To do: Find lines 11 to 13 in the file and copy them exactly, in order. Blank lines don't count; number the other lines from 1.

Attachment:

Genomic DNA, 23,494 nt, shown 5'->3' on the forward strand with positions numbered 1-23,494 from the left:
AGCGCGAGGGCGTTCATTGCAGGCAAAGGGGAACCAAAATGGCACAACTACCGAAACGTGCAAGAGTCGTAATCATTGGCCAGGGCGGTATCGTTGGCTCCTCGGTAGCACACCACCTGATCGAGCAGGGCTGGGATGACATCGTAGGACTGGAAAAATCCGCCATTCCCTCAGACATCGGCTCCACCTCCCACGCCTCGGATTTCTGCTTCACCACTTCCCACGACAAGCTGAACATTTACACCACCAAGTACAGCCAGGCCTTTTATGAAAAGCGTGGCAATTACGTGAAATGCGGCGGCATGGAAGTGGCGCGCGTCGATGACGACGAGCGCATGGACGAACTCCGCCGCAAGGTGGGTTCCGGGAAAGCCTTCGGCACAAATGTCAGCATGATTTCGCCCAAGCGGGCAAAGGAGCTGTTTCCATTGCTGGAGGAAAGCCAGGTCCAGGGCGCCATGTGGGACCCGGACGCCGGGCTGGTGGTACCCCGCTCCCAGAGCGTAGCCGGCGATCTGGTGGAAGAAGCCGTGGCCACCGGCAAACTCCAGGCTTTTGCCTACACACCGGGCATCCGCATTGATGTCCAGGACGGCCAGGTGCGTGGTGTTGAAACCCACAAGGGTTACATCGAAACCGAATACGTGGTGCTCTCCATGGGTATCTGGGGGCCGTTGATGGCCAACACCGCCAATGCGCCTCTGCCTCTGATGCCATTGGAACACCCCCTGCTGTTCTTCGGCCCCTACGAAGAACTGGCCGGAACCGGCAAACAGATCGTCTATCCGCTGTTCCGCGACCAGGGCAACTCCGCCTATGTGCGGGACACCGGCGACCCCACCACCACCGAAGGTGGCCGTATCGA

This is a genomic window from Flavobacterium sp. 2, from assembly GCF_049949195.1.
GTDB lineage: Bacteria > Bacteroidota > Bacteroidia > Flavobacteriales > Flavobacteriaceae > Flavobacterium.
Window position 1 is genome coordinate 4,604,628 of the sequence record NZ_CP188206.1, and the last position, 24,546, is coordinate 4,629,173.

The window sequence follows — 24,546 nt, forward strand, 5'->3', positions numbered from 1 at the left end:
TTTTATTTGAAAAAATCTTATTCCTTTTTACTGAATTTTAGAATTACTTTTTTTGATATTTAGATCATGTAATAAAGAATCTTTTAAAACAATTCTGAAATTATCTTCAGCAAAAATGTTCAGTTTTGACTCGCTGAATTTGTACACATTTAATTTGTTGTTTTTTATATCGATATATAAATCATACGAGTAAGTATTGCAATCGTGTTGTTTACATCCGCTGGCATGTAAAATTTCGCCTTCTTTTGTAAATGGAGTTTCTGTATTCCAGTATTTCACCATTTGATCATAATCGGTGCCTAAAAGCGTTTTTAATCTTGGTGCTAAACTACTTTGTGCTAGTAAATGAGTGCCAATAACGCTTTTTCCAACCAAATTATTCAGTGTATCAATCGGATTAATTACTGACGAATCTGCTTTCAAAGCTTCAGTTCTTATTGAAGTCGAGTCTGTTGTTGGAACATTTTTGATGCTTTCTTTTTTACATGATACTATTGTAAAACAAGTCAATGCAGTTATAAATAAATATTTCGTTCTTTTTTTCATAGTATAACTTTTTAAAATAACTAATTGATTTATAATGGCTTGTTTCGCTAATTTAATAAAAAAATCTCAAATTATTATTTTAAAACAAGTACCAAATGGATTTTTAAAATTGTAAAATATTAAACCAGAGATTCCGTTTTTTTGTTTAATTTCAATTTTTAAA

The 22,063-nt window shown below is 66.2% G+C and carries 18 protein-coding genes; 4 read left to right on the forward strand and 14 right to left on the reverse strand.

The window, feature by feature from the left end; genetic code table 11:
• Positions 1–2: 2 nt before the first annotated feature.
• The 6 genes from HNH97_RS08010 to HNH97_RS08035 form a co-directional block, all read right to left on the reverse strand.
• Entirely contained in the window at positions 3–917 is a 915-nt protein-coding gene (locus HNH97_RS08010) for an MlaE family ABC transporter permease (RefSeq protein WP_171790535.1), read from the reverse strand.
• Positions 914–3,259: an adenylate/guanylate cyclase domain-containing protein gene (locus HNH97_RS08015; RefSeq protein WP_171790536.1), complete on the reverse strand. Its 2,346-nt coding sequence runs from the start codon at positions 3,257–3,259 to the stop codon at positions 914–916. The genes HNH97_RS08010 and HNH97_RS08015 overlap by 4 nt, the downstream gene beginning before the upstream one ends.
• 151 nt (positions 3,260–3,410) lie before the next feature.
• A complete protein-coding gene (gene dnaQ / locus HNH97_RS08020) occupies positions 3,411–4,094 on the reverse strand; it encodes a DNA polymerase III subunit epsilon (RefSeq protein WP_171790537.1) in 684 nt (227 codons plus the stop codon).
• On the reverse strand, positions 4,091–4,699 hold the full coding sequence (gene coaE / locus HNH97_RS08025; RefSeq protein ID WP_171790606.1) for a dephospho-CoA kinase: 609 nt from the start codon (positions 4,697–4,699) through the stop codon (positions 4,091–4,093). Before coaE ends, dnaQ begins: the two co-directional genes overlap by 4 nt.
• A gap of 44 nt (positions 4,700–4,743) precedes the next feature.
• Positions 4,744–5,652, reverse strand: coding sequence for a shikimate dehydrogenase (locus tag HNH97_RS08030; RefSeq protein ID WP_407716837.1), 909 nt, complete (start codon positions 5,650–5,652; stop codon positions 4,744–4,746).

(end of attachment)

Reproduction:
• The 6 genes from HNH97_RS08010 to HNH97_RS08035 form a co-directional block, all read right to left on the reverse strand.
• Entirely contained in the window at positions 3–917 is a 915-nt protein-coding gene (locus HNH97_RS08010) for an MlaE family ABC transporter permease (RefSeq protein WP_171790535.1), read from the reverse strand.
• Positions 914–3,259: an adenylate/guanylate cyclase domain-containing protein gene (locus HNH97_RS08015; RefSeq protein WP_171790536.1), complete on the reverse strand. Its 2,346-nt coding sequence runs from the start codon at positions 3,257–3,259 to the stop codon at positions 914–916. The genes HNH97_RS08010 and HNH97_RS08015 overlap by 4 nt, the downstream gene beginning before the upstream one ends.